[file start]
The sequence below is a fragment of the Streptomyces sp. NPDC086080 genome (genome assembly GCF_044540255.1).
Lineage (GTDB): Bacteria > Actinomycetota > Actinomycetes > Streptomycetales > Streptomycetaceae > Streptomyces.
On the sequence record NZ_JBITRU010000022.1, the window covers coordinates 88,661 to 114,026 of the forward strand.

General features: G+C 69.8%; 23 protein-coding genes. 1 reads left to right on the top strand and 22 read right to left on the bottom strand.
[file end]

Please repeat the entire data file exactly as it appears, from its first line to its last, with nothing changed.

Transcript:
The sequence below is a fragment of the Streptomyces sp. NPDC086080 genome (genome assembly GCF_044540255.1).
Lineage (GTDB): Bacteria > Actinomycetota > Actinomycetes > Streptomycetales > Streptomycetaceae > Streptomyces.
On the sequence record NZ_JBITRU010000022.1, the window covers coordinates 88,661 to 114,026 of the forward strand.

General features: G+C 69.8%; 23 protein-coding genes. 1 reads left to right on the top strand and 22 read right to left on the bottom strand.